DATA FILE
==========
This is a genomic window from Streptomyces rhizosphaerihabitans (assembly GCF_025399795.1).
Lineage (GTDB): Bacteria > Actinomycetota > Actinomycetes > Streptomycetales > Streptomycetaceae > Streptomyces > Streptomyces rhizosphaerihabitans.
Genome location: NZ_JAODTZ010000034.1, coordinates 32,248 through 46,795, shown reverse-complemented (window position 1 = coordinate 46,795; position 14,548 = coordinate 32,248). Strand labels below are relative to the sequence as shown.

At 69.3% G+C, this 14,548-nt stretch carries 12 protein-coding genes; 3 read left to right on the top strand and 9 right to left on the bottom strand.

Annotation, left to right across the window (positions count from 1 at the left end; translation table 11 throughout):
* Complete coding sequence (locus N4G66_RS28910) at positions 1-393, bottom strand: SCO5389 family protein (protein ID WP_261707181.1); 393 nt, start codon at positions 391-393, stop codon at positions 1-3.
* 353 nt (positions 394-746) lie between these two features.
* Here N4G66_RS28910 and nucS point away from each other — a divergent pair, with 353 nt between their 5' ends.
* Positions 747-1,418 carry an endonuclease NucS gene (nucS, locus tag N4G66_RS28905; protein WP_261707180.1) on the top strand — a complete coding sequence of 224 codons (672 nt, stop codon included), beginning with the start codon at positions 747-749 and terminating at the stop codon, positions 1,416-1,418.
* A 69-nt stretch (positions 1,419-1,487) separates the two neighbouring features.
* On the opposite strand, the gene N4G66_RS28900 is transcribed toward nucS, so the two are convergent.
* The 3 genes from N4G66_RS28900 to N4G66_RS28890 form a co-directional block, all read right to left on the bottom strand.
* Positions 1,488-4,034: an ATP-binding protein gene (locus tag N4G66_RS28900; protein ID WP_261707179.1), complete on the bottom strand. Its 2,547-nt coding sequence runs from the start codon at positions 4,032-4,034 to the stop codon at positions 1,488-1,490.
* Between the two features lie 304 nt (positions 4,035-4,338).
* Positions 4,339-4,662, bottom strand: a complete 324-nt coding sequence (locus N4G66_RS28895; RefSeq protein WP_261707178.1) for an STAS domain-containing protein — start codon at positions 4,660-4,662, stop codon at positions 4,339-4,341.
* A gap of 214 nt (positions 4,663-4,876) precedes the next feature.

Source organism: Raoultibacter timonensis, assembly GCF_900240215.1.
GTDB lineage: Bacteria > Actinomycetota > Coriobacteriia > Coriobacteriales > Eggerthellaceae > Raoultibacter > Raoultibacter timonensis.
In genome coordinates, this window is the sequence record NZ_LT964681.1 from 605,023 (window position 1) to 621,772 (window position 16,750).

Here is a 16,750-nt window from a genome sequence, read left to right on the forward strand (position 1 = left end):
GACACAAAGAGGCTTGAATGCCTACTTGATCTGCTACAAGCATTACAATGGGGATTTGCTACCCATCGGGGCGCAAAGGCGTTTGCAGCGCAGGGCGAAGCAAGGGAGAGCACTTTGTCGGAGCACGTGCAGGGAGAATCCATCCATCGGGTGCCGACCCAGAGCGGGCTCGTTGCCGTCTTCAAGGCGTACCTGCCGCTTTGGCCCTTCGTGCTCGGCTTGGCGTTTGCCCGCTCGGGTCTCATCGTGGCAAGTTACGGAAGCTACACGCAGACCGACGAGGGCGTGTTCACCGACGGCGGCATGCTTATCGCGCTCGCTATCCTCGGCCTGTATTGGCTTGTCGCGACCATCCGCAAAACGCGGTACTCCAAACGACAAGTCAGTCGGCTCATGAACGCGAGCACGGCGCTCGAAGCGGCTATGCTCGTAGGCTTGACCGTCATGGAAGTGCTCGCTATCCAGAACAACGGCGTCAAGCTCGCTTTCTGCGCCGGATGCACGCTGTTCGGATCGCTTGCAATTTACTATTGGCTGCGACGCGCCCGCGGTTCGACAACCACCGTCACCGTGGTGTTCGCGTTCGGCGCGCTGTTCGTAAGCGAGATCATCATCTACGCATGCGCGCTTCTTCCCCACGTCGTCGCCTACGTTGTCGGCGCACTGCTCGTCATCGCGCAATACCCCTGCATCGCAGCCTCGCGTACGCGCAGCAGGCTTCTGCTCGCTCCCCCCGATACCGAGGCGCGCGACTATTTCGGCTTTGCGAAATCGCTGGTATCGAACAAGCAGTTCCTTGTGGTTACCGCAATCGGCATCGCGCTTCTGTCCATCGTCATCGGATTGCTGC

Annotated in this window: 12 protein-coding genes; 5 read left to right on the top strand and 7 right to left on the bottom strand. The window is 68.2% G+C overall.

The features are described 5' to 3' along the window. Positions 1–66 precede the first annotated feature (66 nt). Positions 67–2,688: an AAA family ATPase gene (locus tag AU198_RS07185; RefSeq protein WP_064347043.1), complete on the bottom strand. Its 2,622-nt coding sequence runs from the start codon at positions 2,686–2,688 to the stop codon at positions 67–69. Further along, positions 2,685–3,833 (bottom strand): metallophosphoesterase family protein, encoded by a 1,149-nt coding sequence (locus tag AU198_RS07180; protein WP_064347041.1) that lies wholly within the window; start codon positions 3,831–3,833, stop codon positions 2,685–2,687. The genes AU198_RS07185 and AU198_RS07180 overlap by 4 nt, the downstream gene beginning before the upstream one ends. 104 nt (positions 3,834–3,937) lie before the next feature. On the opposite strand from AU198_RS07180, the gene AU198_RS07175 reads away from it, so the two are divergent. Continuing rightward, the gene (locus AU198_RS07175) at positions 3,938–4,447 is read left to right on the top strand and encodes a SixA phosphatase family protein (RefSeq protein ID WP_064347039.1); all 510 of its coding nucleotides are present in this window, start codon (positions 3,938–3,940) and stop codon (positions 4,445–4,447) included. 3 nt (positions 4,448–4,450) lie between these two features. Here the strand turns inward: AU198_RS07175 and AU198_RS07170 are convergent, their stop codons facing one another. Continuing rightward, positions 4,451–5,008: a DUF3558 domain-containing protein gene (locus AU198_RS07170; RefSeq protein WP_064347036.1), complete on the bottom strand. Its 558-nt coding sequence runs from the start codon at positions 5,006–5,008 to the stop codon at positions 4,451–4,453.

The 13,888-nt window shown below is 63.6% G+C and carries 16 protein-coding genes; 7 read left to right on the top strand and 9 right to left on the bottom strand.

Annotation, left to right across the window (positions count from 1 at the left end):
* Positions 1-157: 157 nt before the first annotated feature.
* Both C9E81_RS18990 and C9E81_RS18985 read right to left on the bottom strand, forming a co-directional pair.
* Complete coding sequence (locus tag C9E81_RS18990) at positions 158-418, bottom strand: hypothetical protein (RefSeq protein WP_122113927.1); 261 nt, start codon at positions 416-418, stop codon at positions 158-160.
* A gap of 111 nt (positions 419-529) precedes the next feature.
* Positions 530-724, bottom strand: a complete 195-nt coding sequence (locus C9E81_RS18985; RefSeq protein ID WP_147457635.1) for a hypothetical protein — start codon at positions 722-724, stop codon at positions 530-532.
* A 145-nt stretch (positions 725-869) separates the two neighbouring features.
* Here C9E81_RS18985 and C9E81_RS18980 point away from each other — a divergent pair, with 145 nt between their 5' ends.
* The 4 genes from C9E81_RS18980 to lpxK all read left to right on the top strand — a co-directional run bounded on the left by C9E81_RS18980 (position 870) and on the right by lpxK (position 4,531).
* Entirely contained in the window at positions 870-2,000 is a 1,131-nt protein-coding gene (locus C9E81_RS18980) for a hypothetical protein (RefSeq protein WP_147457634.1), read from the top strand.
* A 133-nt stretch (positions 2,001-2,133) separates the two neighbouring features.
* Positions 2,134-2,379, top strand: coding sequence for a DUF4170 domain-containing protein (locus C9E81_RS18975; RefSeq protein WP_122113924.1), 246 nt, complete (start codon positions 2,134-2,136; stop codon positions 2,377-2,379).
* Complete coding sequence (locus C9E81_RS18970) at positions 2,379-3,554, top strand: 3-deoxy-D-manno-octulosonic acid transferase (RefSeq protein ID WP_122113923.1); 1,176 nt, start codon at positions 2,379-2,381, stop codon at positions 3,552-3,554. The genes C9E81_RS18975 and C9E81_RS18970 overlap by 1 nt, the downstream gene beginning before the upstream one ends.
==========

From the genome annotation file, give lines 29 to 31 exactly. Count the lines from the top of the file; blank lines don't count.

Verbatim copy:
* A gap of 111 nt (positions 419-529) precedes the next feature.
* Positions 530-724, bottom strand: a complete 195-nt coding sequence (locus C9E81_RS18985; RefSeq protein ID WP_147457635.1) for a hypothetical protein — start codon at positions 722-724, stop codon at positions 530-532.
* A 145-nt stretch (positions 725-869) separates the two neighbouring features.